Recently, Senator John McCain invited/challenged/double dog dared Senator Barack Obama to accompany him on a trip to Iraq. Obama, sensing a political trap (he’s apparently as wary of McCain as he is of Fox News, neither of whom are as trustworthy as his longtime former pastor, his buddy the former terrorist, his buddy the indicted political fixer, or the heads of terrorist states, all of whom he has no problems with seeing), has declined.
I think that is a mistake of Obama’s.
No, I don’t think it’s a political trap. And no, I don’t think that Obama would suddenly have a “road to Damascus” moment and see the progress being made in Iraq and pronounce it good, and renounce his previous statements.
But the simple facts of the matter are these:
One of these two men will, barring unforeseen circumstances, be the next president of the United States.
Both men have made their positions on Iraq major aspects of their campaign.
Both men say that one of the larger factors in their positions is their regard for the US troops on the ground in Iraq.
It would be a hell of a thing for those troops for the two candidates for president to go to Iraq, together, not campaigning, but simply looking to see how things are going and express a bit of solidarity and sympathy and respect for the men and women on the ground, charged with carrying out the most dangerous aspect of American foreign policy. One of these two men will be their next Commander In Chief, and it would go a long, long way towards establishing the mutual respect between the Chief Executive and the Armed Forces that bodes best for our nation.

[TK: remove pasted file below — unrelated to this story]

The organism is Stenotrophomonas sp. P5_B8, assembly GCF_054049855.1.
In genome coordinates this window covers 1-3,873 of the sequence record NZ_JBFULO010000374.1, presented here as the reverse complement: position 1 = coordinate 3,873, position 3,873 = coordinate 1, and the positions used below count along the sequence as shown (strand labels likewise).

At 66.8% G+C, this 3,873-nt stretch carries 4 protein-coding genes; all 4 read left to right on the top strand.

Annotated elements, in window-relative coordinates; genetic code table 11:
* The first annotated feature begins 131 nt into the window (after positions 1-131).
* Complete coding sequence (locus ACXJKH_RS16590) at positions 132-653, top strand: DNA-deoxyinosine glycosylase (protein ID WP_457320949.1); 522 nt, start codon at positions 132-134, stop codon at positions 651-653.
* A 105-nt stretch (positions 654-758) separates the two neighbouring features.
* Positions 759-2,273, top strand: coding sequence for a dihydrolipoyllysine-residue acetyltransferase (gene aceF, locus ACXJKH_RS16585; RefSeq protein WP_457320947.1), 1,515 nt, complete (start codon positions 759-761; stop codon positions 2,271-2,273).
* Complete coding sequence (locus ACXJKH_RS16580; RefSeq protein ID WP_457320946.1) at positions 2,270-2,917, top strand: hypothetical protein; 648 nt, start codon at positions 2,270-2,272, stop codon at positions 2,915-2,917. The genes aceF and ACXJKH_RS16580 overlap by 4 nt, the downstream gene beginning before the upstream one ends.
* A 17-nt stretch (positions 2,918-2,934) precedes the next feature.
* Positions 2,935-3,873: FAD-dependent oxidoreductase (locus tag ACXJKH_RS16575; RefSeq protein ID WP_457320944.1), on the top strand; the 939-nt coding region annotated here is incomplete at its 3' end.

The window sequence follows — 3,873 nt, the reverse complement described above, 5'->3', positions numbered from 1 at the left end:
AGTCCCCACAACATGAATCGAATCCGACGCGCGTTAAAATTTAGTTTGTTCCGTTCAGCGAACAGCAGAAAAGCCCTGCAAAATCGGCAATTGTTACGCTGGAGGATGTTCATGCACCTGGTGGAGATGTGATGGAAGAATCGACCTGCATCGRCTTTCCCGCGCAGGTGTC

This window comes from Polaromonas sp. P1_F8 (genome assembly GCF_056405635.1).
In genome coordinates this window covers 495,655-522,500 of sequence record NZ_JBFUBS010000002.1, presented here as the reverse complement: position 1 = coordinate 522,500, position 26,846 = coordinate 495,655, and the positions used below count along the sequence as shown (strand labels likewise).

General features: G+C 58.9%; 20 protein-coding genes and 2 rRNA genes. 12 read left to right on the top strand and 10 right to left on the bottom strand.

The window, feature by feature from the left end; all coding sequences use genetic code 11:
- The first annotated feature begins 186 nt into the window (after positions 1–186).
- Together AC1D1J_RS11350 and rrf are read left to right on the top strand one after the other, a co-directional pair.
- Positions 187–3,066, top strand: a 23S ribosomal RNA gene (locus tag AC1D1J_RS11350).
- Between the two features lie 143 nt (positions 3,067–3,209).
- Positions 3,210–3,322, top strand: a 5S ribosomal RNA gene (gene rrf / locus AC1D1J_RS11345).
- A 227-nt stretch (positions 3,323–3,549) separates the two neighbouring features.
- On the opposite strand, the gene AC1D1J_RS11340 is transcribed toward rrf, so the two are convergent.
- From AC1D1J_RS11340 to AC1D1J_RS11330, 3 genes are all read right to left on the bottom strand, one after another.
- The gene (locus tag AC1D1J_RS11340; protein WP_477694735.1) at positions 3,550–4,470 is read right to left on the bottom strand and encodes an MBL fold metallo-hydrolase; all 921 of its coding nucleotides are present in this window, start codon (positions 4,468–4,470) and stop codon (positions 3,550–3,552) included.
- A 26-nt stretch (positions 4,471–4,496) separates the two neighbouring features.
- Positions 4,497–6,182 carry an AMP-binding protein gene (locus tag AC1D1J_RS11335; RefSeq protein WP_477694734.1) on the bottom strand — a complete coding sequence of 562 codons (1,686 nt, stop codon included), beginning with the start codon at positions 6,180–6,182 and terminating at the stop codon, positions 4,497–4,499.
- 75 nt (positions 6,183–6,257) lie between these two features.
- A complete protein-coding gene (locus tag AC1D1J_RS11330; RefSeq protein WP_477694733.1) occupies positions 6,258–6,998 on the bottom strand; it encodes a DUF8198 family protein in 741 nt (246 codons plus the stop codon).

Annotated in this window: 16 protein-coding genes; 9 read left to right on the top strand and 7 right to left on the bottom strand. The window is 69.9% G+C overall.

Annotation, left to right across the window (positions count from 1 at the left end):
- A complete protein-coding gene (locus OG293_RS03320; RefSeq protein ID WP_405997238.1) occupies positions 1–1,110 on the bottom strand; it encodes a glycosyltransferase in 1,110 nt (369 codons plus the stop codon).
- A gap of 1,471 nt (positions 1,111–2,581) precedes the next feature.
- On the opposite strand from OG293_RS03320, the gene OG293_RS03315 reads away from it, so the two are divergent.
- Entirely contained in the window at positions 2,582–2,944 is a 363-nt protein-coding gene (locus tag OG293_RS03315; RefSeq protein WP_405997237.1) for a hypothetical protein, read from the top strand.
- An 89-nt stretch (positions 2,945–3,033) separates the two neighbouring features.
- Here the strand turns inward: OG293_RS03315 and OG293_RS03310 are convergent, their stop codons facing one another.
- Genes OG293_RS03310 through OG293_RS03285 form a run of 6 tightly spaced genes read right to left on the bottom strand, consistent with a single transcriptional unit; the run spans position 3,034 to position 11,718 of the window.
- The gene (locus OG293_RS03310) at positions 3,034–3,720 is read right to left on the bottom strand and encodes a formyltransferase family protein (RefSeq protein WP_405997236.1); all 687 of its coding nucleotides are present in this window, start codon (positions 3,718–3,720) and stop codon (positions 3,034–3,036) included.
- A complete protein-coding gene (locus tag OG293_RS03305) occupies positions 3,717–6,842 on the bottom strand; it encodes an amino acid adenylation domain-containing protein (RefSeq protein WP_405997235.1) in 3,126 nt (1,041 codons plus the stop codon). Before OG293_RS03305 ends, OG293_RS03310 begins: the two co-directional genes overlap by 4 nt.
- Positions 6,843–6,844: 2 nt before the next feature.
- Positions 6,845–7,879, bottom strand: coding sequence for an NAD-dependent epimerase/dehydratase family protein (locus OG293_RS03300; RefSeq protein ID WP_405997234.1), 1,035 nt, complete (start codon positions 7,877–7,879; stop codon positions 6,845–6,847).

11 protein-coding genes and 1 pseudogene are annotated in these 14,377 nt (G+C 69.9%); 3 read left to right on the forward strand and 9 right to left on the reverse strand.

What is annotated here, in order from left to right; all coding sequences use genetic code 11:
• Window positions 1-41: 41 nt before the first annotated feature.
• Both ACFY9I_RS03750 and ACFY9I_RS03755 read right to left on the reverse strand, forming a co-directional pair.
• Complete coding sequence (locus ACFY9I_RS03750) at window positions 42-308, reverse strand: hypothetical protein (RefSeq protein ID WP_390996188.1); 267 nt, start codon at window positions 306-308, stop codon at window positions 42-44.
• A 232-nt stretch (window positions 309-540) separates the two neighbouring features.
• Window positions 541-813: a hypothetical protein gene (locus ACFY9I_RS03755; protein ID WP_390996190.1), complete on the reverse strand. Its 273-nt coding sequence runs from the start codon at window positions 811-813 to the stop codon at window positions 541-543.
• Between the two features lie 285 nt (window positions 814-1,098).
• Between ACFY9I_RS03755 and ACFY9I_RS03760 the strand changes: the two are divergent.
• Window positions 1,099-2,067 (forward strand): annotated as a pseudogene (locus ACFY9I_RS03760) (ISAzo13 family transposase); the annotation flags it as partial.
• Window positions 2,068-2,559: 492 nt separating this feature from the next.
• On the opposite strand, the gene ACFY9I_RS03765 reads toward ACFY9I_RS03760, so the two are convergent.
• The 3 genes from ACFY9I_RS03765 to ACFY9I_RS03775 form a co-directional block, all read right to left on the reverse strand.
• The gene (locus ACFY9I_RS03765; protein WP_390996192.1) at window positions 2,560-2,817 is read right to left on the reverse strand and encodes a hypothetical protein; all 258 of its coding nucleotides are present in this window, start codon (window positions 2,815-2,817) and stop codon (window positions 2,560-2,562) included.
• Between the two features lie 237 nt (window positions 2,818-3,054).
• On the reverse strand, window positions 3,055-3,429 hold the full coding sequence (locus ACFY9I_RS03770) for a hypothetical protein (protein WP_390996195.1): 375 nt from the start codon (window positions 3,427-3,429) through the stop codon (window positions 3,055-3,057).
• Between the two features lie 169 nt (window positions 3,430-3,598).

We’ve seen the results of a president and a military not getting along. A lot of service members essentially “held their noses and bit their tongues” during the Clinton administration, and the stories of how much morale shot up when Ronald Reagan took office — and, more importantly, Jimmy Carter left. To have these two men set aside campaigning just long enough to go to Iraq and express just a little solidarity, a little respect, a little compassion for those who will be carrying out their orders — and possibly dying — in about nine months would go a long way towards a good relationship.
Of course, it’s not really necessary. There is almost no chance that the United States military would ever pull a coup d’etat and overthrow the civilian government — this is America, after all, and our military is thoroughly inculcated with respect for the chain of command and the almost-sacred status of civilian leadership of the armed forces. But it does make life a lot easier for both sides when there is mutual respect, and such a trip would put either man on a good footing for the office to which they aspire.
Especially Obama, who has nothing to compare with McCain — the son and grandson of admirals, retiring after 22 years as a navy Captain, including five years as a tortured prisoner of war.
Obama could use the trip to firm up his standing with the military, to demonstrate his respect for them and the duties they carry out. He could give them a hint of what their potential next Commander in Chief could be like.
Or he could denounce the suggestion by McCain as “politics” and blow the opportunity entirely.
Which would be merely the latest in a long string of what can charitably be called “rookie mistakes” that have been the hallmark of his campaign so far.